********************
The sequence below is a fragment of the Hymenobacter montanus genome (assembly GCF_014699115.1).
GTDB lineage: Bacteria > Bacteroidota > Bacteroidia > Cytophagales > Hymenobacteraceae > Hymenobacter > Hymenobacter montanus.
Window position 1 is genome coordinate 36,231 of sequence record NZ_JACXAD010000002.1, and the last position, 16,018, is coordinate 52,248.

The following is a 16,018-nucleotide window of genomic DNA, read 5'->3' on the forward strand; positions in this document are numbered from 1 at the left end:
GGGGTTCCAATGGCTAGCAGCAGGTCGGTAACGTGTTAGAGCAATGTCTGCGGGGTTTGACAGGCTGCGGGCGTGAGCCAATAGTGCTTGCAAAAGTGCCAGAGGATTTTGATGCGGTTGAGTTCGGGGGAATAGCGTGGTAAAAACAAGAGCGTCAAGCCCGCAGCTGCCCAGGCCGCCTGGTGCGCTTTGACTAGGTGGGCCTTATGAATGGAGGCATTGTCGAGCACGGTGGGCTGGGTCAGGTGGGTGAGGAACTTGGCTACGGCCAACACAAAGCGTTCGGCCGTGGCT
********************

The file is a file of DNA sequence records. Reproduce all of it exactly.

The sequence below is a fragment of the Hymenobacter montanus genome (assembly GCF_014699115.1).
GTDB lineage: Bacteria > Bacteroidota > Bacteroidia > Cytophagales > Hymenobacteraceae > Hymenobacter > Hymenobacter montanus.
Window position 1 is genome coordinate 36,231 of sequence record NZ_JACXAD010000002.1, and the last position, 16,018, is coordinate 52,248.

The following is a 16,018-nucleotide window of genomic DNA, read 5'->3' on the forward strand; positions in this document are numbered from 1 at the left end:
GGGGTTCCAATGGCTAGCAGCAGGTCGGTAACGTGTTAGAGCAATGTCTGCGGGGTTTGACAGGCTGCGGGCGTGAGCCAATAGTGCTTGCAAAAGTGCCAGAGGATTTTGATGCGGTTGAGTTCGGGGGAATAGCGTGGTAAAAACAAGAGCGTCAAGCCCGCAGCTGCCCAGGCCGCCTGGTGCGCTTTGACTAGGTGGGCCTTATGAATGGAGGCATTGTCGAGCACGGTGGGCTGGGTCAGGTGGGTGAGGAACTTGGCTACGGCCAACACAAAGCGTTCGGCCGTGGCT